Most of this took place in a one year period of time. It was as if Sunbow expanded in a series of huge steps. So much had happened so fast that, along with the excitement and thanksgiving for all that had occurred, we felt we needed to catch our breath, turn inward and regain touch with each other as people and friends. After much deliberation we closed Sunbow to the public for a month-long period of retreat and deepening. During this time we met frequently to re-connect with each other, reaffirm our vision and build a stronger group identity for our central decision-making body of the community. To be a part of this deepening process required each of us to examine and sort out for ourselves our depth of commitment to Sunbow and our desire and willingness to participate in its unfolding. Up to this point we hadn’t required any degree of “commitment” other than attending and participating as one chose. This loose structure was nice and was also quite appropriate for a while. As our service extended and our numbers grew, however, it became essential to know who we were as a group and to be able to count on each other’s presence, support and energy. A few people didn’t like the idea of making a commitment one way or another and withdrew from the central group. This is to be expected and needs to be trusted. Any group goes through periods of sorting out as its focus and work become clearer. It is a little scary though to say “OK, sort it out and let us know”! Sometimes an effort ends right there! It’s a risk that must be taken in any group unless a few are willing to carry the vision for the rest. We were at a point where all aspects of our community needed to be shared – leadership, vision, finances, creativity. We were moving from the strong leadership of a few into a circle of mutual support. At this writing there are nineteen people in our central body who are deeply involved in all aspects of Sunbow’s life and work. There are also many important and dear friends who have chosen not to be involved in the decision-making group but contribute valuable skills and support to various projects and aspects of the community. We encourage each individual to participate in whatever manner they choose. So far everyone seems to be finding their best “fit” into our still spacious structure.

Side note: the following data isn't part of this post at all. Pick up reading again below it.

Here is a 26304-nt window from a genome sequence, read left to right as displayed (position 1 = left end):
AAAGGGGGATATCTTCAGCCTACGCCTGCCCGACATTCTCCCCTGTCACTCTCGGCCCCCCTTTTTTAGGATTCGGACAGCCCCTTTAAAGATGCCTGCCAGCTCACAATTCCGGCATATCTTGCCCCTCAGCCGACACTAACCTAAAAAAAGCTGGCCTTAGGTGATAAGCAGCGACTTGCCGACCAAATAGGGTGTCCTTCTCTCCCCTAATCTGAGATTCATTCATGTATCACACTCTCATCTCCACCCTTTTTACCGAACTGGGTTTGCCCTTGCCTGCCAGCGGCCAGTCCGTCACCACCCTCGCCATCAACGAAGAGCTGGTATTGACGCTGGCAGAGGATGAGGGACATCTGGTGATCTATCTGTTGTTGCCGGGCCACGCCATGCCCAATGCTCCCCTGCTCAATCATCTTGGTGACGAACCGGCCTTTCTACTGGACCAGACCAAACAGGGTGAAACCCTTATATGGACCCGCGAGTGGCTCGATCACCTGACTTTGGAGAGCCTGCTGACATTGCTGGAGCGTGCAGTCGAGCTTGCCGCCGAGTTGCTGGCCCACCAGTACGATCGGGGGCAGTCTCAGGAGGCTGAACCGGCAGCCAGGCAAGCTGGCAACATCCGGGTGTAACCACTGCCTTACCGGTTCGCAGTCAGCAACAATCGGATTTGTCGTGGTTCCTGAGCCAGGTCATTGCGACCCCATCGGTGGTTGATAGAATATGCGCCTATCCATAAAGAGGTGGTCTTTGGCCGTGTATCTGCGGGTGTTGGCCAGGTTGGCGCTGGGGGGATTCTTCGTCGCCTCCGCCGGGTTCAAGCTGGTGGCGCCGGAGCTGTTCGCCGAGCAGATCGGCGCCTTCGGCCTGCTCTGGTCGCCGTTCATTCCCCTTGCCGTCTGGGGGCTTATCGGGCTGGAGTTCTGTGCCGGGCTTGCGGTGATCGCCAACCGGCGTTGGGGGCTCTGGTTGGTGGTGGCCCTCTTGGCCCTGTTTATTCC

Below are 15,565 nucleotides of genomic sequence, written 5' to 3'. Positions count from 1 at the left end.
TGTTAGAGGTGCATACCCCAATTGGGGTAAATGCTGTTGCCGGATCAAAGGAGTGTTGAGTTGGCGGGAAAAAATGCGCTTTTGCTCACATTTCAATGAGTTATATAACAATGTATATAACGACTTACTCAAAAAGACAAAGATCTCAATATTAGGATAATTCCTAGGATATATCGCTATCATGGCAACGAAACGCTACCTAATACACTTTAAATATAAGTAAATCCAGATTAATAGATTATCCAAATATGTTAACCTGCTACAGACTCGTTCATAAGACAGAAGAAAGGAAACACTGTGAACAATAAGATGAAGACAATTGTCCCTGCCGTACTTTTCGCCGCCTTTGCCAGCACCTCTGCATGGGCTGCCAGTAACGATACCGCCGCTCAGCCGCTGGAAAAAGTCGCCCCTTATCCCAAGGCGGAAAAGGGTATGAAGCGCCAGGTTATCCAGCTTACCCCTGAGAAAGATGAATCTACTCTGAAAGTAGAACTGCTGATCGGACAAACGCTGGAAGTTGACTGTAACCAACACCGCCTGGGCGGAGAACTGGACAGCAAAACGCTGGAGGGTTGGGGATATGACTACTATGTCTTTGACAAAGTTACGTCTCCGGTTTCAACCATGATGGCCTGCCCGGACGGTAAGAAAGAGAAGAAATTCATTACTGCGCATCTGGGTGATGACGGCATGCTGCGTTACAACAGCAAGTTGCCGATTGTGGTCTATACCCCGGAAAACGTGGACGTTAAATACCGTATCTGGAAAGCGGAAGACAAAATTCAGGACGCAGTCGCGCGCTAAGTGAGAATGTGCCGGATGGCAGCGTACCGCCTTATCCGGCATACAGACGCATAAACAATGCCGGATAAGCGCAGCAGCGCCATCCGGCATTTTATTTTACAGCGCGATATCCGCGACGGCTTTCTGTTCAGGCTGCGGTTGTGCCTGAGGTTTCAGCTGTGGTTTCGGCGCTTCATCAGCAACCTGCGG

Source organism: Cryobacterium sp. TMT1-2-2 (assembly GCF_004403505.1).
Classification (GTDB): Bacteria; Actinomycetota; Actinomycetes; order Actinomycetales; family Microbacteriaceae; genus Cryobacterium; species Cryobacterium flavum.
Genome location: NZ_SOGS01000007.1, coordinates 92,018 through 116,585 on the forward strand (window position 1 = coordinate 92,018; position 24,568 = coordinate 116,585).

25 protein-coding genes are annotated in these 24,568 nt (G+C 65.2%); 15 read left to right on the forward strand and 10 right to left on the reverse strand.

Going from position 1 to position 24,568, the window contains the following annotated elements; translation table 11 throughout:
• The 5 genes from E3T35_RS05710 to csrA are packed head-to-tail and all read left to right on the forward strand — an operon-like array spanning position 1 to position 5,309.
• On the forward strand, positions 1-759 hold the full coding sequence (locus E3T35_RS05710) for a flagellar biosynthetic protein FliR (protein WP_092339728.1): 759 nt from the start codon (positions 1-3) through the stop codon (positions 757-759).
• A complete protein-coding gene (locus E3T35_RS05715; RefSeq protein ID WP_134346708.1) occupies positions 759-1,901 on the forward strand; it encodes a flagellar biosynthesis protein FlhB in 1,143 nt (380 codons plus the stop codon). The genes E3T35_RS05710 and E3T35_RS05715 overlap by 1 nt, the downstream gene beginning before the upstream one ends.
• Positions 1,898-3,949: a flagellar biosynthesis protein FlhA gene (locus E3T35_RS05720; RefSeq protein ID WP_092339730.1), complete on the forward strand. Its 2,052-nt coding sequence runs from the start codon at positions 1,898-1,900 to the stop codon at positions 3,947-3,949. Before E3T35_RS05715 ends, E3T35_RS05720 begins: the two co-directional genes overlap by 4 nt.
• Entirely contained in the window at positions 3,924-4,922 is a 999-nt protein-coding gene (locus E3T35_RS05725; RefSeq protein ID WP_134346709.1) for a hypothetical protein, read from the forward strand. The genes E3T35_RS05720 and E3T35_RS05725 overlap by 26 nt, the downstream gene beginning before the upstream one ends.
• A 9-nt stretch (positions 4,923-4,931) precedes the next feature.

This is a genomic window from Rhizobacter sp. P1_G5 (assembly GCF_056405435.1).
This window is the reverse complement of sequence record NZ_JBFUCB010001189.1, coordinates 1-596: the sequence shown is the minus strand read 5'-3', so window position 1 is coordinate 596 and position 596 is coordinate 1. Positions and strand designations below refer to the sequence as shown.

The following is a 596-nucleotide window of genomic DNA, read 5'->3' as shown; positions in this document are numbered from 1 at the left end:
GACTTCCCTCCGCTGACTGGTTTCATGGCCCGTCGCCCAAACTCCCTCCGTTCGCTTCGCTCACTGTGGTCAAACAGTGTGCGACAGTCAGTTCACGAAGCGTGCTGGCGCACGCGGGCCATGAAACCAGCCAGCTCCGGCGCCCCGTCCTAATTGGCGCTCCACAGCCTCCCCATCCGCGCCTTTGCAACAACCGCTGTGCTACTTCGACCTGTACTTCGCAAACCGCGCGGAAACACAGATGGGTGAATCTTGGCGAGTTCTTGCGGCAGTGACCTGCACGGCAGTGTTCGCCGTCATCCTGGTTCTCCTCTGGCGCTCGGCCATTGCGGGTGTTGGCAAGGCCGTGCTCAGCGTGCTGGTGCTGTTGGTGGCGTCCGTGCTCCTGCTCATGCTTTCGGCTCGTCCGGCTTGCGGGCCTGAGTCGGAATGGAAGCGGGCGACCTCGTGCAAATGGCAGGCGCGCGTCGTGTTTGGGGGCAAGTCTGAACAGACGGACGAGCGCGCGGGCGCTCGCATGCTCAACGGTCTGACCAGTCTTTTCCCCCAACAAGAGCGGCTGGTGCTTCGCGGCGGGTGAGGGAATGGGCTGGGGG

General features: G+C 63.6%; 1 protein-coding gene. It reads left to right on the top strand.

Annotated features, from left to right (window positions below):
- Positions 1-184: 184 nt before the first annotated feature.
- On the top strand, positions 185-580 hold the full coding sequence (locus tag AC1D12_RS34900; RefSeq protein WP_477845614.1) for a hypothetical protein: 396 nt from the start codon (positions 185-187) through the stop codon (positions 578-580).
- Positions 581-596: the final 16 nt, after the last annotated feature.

We clearly had to become more organized to continue at the pace we were experiencing, and an “organic” organizational structure was created during this time of retreat to help focus and simplify our activities and needs. It is now serving us very well. We also worked faithfully with the consensus model of decision-making even when the meetings reached marathon lengths! In our form of consensus, all must agree with a proposal. Each participant is considered to hold a part of the larger truth. This is easy to talk about and very challenging to practice! After many months of meetings, and some real [earnings, we are just beginning to feel like we know what consensus is about! None of us were used to working with it, and it was (and still often is) difficult to hear everyone out with patience and genuine attention. Often several of us would need to have our own say even though someone else had “covered” our concern or spoken our truth, so repetition was common. Many of us have life work which requires some efficiency in decision making, and many others of us are our own boss and don’t need to include others’ opinions in our considerations.